Have you been heading in one direction but want to try something new? Start reading!

By Nicola Karasik

Are you thinking of switching career paths but afraid you won’t be able to catch up? Don’t worry, it’s not too late! Meet Tara Rosenberg. She never thought she would end up becoming an account executive in membership services for the Washington Nationals, considering where she started, but she didn’t back down from the daunting challenge of completely changing her profession.

Originally from north New Jersey, Rosenberg graduated from GW in 2014 with a B.S. in physical therapy. Growing up as a competitive gymnast, Rosenberg wanted to incorporate her active lifestyle into her future as well, continuing to compete in the sport throughout her college years. Taking the medical route as an aspiring professional, she applied to PT school, but was dumbfounded when she didn’t get in. After retaking all the required prerequisites in biology, anatomy, physics and statistics, Rosenberg applied for a second time, but it still didn’t work out for her.

She then had to take a step back and asked herself, ‘What’s next?’ Rosenberg narrowed down what she liked about the PT field: being exposed to the athlete-side and having the chance to be physical and active. But because it didn’t work out exactly the way she had planned, she had to recalibrate the advancement of her career. At this fork in the road, Rosenberg decided to gear toward the business side of the industry and started the Sports Management graduate program at GW.    

“No path is the same, and I’m a perfect example of that,” Rosenberg said. “It’s really never too late. I was nervous to completely switch my career at age 24, even though it’s still young. I spent a lot of money and hours on one career path and switching is a big deal. But it’s definitely never too late.”    

After choosing to redirect the course of her professional development, Rosenberg figured she had a lot of learning to do since her whole background was in science. To do this, she tried to gain as much knowledge as she could in the year-and-a-half-long master’s program, striving to catch up as quickly as she could. 

“I grasped every opportunity I could in the program, which included going to Rio with Professor Neirotti for the Olympics, as well as going to California with Professor Hyman for another program there,” Rosenberg said.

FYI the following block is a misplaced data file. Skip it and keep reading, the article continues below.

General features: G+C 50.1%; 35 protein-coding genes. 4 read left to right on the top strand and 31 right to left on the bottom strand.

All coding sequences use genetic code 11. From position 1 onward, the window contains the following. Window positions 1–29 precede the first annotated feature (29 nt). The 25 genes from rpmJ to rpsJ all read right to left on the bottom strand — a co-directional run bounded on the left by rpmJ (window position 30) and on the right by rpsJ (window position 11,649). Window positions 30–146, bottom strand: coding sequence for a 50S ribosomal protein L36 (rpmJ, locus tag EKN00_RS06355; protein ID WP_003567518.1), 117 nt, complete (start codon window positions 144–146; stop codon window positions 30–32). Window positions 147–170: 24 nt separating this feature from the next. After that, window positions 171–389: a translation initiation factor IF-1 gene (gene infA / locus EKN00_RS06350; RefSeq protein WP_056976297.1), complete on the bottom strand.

She took full advantage of the program and networked with its professors to build up her resume, and luckily got an internship with the Nationals her second semester, which lasted the entirety of the 2016 MLB season.

“I had zero background in the sports industry before grad school,” Rosenberg said. “I took that internship, which was mainly for networking and building relationships, but it really paid off since they ended up hiring me for a full-time role.”

After the season ended, she finished up her graduate degree, and then spent about seven months applying to jobs. The Nationals eventually hired her as a part-time inside service representative in August of 2017, and, just a few months ago, she was promoted to a full-time role in membership services as an account executive.

“I think I’m at a good start, showing that I’m staying with the same organization, going from intern to part-time role, and now, finally, a full-time role,” Rosenberg said.

The biggest adversity Rosenberg faced while in the process of switching careers was having to explain her science background in job interviews. A lot of times they would be curious as to why her entire resume was filled with hundreds of hours volunteering at a hospital when she was applying to a job at a baseball stadium. But, as Rosenberg advises, it’s understandable that people switch career paths at any age. As long as you know how to relate your past experiences to what you want to do now, you’ll be okay.

“Customer service is what I’m doing now,” Rosenberg said. “I would convince interviewers that, because I used to work with patients, and patients were probably the hardest customers you can deal with because they’re already in a bad mood and they actually do have something wrong with them, I could handle people complaining that maybe their seat in a stadium isn’t as close to home plate as they wanted. That really puts things in perspective. Once you explain yourself in an interview, they’ll understand.”

Rosenberg’s main token of advice is to keep an open mind. No matter if you’re starting out in a role that maybe isn’t exactly what you want to do, or if your path veers off in a direction you hadn’t foreseen, be open to any possibility. You never know where it might take you. 

GW SBA